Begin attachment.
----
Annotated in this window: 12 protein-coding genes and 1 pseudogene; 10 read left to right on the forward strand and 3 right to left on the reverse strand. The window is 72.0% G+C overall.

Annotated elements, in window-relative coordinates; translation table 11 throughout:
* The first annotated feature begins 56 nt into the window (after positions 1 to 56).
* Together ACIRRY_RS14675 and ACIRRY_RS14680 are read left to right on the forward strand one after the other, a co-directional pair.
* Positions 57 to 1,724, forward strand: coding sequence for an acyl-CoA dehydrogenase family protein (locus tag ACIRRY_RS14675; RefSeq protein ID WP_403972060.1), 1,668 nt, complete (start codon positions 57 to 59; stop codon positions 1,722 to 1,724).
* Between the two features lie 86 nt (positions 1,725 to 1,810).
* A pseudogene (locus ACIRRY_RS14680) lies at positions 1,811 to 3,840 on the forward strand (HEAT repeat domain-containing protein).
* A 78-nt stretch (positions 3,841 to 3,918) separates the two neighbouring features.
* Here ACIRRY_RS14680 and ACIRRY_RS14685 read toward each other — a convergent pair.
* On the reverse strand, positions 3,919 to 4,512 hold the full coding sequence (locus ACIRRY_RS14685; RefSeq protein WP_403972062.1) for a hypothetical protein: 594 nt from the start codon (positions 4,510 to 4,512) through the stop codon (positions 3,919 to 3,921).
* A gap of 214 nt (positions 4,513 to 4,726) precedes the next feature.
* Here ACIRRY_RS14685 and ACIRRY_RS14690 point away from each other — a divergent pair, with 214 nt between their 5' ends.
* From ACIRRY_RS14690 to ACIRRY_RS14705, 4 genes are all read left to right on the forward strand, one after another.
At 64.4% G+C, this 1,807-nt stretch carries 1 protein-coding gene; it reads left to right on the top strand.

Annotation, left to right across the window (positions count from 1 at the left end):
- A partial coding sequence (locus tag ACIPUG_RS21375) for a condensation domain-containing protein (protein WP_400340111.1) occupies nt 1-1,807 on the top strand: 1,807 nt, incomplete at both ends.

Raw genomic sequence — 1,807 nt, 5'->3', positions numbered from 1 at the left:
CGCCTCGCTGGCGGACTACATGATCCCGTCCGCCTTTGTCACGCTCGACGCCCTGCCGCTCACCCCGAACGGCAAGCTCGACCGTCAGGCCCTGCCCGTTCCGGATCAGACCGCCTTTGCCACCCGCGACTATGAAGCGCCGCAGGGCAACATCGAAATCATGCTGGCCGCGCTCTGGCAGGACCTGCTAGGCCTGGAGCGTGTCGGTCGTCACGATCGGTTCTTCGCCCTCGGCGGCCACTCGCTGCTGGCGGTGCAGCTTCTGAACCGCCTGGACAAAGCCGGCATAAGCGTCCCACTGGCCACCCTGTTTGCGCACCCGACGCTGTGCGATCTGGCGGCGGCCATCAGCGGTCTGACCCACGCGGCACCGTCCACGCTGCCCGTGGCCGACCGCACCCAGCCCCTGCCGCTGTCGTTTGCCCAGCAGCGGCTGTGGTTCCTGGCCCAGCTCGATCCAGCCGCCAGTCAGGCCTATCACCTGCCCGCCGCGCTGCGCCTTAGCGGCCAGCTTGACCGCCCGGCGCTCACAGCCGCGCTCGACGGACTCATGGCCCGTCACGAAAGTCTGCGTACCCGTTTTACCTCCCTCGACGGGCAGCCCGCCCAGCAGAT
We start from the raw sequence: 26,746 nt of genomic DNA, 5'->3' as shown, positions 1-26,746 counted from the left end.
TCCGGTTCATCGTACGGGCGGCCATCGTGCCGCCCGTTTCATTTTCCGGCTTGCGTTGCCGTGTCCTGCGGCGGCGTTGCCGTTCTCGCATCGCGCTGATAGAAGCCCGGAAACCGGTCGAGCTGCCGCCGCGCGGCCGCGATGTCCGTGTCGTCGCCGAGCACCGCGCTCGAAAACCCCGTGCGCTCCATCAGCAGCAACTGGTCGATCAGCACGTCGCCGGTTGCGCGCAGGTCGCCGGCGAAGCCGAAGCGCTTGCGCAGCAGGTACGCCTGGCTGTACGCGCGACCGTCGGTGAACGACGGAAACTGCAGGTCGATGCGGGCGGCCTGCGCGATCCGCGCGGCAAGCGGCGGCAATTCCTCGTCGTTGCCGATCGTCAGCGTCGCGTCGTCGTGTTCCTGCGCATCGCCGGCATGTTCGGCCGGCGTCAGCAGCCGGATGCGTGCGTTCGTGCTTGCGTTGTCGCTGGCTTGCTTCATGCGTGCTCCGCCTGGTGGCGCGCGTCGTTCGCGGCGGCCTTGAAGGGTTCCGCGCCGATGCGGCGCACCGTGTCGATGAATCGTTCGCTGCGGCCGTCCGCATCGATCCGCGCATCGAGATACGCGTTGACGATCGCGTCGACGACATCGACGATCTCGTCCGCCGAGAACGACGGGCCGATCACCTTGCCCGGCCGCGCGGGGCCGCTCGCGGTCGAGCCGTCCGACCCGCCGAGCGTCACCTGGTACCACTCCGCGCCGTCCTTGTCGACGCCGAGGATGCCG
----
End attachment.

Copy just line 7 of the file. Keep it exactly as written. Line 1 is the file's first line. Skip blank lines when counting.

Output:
* A pseudogene (locus ACIRRY_RS14680) lies at positions 1,811 to 3,840 on the forward strand (HEAT repeat domain-containing protein).